Copper topped $8 000 a ton for the first time in more than seven years, with Goldman Sachs Group and BlackRock pointing to the start of a new long-term bull market as supply lags an expected demand boom.
The market is witnessing the sharpest rally in more than a decade, with China’s appetite for commodities and supply snags early on in the Covid-19 pandemic lifting copper about 80% from its March lows.
Expectations for a deficit, the weaker dollar, and its role in green technology have also fueled gains. Some banks and investors are now drawing comparisons to the spike in the early 2000s, when a jump in Chinese orders ushered in the last super-cycle for commodities.
“You have all the tell-tale signs of a super-cycle,” Jeff Currie, head of commodities research at Goldman Sachs, told Bloomberg TV. He cited metals hitting multiyear highs, the weaker dollar, crude oil reaching $50, and rising global liquidity.
The surge in prices has been a boon for miners, with shares in copper-focused producers including Antofagasta and Freeport-McMoRan vaulting to multiyear highs recently. In addition, production costs have been falling, setting the stage for a blowout year for profitability.
Copper rose as much as 1.4% to $8 028 a ton, the highest price since 2013, and was at $7 987 by 10:25 a.m. on the London Metal Exchange. Most other metals also gained, with aluminum rising 0.5%. Singapore iron ore futures pushed above $160 a ton, hitting the highest level since trading began in 2013.
Goldman pointed to the start of a positive feedback loop between commodities, the dollar and emerging-market growth that has driven past structural bull markets. At the center is strong, synchronised, policy-driven demand focused on wealth redistribution and renewables and, with commodity supply-side spending outside of renewables still at very low levels, this demand growth should keep markets tight for the foreseeable future, it said in a December 17 note.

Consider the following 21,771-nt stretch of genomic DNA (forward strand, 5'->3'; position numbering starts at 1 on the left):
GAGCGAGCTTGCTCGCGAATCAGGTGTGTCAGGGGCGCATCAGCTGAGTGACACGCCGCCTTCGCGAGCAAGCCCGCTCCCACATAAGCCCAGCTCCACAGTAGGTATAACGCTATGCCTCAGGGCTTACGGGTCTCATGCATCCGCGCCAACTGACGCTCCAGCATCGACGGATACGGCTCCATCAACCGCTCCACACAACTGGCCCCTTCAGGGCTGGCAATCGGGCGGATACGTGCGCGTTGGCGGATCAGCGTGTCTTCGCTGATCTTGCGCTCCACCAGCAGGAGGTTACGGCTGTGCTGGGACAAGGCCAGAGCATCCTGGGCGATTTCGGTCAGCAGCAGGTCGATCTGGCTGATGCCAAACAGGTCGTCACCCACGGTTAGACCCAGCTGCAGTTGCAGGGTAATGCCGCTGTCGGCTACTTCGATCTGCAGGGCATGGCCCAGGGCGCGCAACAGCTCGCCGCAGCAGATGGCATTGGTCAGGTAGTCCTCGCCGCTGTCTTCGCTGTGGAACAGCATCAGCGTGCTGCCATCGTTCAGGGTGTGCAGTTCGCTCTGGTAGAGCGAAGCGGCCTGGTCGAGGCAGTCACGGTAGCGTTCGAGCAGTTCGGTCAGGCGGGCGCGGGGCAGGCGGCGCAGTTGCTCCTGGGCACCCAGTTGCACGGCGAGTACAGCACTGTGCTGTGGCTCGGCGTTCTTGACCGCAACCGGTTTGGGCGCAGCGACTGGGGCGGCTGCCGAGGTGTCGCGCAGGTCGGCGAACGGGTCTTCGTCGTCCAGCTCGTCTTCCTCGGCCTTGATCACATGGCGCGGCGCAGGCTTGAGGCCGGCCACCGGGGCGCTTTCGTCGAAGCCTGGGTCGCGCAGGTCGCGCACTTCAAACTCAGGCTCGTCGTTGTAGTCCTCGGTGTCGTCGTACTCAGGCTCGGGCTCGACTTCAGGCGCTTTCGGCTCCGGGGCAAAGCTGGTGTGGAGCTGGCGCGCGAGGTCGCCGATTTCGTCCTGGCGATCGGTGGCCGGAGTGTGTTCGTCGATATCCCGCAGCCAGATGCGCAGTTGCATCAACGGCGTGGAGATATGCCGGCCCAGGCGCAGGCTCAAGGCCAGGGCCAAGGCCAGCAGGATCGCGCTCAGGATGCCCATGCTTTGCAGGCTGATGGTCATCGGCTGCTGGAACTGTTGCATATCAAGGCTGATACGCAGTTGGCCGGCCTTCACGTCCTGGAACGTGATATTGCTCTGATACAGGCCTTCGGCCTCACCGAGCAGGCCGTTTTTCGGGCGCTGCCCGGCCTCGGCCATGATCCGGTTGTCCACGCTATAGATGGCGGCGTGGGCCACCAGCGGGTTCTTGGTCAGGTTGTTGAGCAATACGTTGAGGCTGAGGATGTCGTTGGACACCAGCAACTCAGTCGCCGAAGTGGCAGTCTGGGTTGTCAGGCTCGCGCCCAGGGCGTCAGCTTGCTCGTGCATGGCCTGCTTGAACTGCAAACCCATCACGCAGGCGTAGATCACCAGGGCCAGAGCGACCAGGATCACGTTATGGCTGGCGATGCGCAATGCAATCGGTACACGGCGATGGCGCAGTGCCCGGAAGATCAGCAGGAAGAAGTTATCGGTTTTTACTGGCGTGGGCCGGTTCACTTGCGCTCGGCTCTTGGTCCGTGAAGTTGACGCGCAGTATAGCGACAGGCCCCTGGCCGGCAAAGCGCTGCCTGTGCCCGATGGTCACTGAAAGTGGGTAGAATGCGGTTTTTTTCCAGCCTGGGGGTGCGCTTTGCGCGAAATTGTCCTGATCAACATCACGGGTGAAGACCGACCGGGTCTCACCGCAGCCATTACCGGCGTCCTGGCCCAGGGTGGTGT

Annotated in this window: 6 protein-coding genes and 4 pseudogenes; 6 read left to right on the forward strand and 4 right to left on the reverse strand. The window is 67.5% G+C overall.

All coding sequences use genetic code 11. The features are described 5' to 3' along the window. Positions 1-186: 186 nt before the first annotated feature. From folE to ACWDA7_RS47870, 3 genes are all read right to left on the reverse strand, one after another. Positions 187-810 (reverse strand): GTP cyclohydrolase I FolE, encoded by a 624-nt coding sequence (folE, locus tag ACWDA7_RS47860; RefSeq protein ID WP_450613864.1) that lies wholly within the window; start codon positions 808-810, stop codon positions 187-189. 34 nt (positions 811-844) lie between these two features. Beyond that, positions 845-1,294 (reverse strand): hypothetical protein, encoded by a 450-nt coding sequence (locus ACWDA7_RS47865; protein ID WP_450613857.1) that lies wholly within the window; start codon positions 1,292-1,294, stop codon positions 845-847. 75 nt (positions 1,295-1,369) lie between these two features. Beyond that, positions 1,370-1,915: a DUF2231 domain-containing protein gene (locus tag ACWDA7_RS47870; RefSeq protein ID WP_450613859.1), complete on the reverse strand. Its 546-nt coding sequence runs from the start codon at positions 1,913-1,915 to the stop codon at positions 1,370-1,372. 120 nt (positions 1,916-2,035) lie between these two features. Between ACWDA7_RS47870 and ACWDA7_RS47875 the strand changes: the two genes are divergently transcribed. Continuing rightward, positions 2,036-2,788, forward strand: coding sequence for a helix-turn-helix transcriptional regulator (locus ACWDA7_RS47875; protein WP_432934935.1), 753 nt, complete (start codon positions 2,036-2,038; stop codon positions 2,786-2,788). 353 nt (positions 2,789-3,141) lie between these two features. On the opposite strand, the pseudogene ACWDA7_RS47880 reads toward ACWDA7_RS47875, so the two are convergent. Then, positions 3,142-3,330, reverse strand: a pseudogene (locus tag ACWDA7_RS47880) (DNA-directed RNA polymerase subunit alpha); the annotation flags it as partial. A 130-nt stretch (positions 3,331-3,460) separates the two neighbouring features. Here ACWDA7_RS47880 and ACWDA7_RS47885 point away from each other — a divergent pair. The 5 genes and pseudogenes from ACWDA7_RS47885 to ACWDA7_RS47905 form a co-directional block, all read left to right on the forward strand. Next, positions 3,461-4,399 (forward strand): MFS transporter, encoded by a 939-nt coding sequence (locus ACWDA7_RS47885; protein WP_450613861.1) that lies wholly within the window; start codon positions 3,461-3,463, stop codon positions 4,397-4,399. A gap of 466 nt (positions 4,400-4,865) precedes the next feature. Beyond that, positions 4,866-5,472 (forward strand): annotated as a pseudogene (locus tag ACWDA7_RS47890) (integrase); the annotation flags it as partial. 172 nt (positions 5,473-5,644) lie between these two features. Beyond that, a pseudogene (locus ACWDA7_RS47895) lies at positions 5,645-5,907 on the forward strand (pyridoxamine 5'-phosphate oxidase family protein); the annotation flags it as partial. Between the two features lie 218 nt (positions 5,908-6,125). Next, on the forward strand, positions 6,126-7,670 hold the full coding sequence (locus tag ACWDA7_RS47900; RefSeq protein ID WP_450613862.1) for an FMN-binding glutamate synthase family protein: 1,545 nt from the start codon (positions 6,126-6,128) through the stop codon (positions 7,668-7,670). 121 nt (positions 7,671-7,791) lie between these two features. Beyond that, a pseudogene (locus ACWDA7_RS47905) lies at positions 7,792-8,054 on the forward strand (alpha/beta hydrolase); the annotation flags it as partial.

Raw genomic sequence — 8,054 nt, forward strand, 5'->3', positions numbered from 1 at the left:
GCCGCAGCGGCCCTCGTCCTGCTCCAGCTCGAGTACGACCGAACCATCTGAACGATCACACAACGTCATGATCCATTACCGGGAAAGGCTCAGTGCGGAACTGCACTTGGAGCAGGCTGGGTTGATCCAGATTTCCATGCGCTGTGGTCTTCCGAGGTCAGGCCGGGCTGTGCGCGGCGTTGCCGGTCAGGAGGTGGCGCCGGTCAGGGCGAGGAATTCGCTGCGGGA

BlackRock expects copper to hit new all-time highs in the upswing of the cycle, Evy Hambro, the firm’s global head of thematic investing, told Bloomberg TV on Thursday.
China’s relative success at containing the pandemic and optimism about global economic growth next year as vaccines are rolled out is fueling gains across industrial commodities from iron ore to oil. It’s been a remarkable turnaround for copper, which fell more than 50% from a record high in 2011, trading below $5 000 a ton during a slump in 2015-16 and again earlier this year.
Copper also benefits from more specific factors that make it attractive to long-term investors. While many expect oil prices to rebound in the short term as the world begins returning to normal, there’s more doubt about its long-term outlook as the energy transition gathers pace. Copper, on the other hand, is likely to benefit from the shift because of its use in electrical wiring.
In the near term, copper is getting a boost from tight supplies and strong demand. Top consumer China churned out a record volume last month, pointing to resilient consumption as the country emerges from the pandemic. Among signs of tightness, stockpiles tracked by top exchanges including the LME have slumped to a six-year low.
There’s also a brighter outlook for consumption outside China. U.S. lawmakers are pressing to finalize a spending deal, and the Federal Reserve this week strengthened its commitment to supporting the world’s largest economy.
Still, copper’s surge may be at risk of cooling. Citigroup Inc. warned earlier this month that the metal was “too hot to handle” following a recent rally, and that prices may retrace if gains aren’t supported by the physical market.
“Investors are probably already currently pricing in the broader, deeper and strong 2021 economic recovery,” Fitch Solutions said in a note. “This increases the risk that prices could struggle to hold such gains later in 2021.”
On the technical side, LME copper’s 14-day relative-strength index was at 77 on Friday and has largely remained in overbought territory for three weeks, even as prices continued to rise.